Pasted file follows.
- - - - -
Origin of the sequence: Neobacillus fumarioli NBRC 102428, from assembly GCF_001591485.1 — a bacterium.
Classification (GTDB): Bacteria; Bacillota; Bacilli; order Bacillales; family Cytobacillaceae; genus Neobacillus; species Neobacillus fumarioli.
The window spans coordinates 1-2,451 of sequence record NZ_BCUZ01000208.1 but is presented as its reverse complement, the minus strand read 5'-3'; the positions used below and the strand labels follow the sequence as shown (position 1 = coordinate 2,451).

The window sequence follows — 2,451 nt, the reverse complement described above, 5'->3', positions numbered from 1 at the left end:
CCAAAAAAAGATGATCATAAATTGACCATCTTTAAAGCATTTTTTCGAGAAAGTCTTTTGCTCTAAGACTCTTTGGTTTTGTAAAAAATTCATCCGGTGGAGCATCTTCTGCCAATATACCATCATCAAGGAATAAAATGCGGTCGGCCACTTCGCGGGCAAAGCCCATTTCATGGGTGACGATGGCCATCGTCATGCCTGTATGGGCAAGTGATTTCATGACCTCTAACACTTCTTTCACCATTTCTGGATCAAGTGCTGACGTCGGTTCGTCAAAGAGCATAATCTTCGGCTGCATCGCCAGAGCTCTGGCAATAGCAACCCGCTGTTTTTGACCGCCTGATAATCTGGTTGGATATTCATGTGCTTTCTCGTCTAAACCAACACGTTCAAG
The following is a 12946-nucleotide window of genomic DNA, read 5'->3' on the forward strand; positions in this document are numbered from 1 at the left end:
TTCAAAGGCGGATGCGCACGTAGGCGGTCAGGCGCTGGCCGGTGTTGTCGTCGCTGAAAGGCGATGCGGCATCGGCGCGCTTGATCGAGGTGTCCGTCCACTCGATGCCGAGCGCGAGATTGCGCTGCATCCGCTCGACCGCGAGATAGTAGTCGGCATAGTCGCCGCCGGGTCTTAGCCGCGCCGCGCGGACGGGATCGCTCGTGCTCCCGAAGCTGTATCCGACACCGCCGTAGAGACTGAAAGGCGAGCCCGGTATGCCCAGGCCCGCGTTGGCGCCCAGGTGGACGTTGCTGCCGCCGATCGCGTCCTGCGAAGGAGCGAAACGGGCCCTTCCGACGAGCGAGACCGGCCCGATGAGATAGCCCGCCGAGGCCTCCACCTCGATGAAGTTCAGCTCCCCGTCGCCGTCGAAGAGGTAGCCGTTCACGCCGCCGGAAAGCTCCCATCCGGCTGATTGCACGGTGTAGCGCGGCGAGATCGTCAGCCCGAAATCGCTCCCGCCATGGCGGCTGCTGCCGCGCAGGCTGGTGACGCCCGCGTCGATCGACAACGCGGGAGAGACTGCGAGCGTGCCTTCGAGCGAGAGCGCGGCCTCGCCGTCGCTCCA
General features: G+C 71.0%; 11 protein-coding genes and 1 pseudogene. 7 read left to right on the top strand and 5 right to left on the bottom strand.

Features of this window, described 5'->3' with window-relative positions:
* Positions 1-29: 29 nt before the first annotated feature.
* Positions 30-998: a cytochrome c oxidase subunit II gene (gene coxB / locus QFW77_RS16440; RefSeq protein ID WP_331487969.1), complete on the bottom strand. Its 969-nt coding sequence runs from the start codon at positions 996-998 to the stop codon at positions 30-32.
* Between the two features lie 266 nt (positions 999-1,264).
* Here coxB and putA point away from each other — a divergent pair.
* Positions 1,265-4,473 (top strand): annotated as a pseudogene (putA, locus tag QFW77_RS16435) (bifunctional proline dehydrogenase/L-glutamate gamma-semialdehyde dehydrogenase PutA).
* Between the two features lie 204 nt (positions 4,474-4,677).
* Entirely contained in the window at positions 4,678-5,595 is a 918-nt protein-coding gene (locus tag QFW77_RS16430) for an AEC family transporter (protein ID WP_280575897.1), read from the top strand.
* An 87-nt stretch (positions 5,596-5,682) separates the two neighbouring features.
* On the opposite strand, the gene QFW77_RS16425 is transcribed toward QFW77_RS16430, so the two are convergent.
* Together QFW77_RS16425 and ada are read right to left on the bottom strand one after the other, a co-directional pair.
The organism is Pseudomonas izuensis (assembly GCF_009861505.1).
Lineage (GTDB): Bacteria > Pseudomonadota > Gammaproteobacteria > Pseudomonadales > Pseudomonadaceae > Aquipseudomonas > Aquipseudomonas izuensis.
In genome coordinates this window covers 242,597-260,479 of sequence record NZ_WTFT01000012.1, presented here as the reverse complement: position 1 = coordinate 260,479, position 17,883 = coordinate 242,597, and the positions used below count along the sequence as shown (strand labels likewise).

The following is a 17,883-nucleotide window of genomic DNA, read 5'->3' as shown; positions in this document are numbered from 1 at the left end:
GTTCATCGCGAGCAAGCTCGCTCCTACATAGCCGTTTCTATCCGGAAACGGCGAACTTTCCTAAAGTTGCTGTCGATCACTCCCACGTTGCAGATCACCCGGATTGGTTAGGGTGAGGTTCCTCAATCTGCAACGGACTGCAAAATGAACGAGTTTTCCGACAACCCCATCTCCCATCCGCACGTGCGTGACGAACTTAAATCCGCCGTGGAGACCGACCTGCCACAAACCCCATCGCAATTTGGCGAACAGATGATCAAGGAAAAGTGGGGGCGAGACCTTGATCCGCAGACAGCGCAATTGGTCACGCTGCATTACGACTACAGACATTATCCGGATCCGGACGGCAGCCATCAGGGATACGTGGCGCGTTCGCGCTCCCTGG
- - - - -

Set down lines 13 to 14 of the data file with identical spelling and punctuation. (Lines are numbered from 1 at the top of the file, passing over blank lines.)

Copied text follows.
* Here coxB and putA point away from each other — a divergent pair.
* Positions 1,265-4,473 (top strand): annotated as a pseudogene (putA, locus tag QFW77_RS16435) (bifunctional proline dehydrogenase/L-glutamate gamma-semialdehyde dehydrogenase PutA).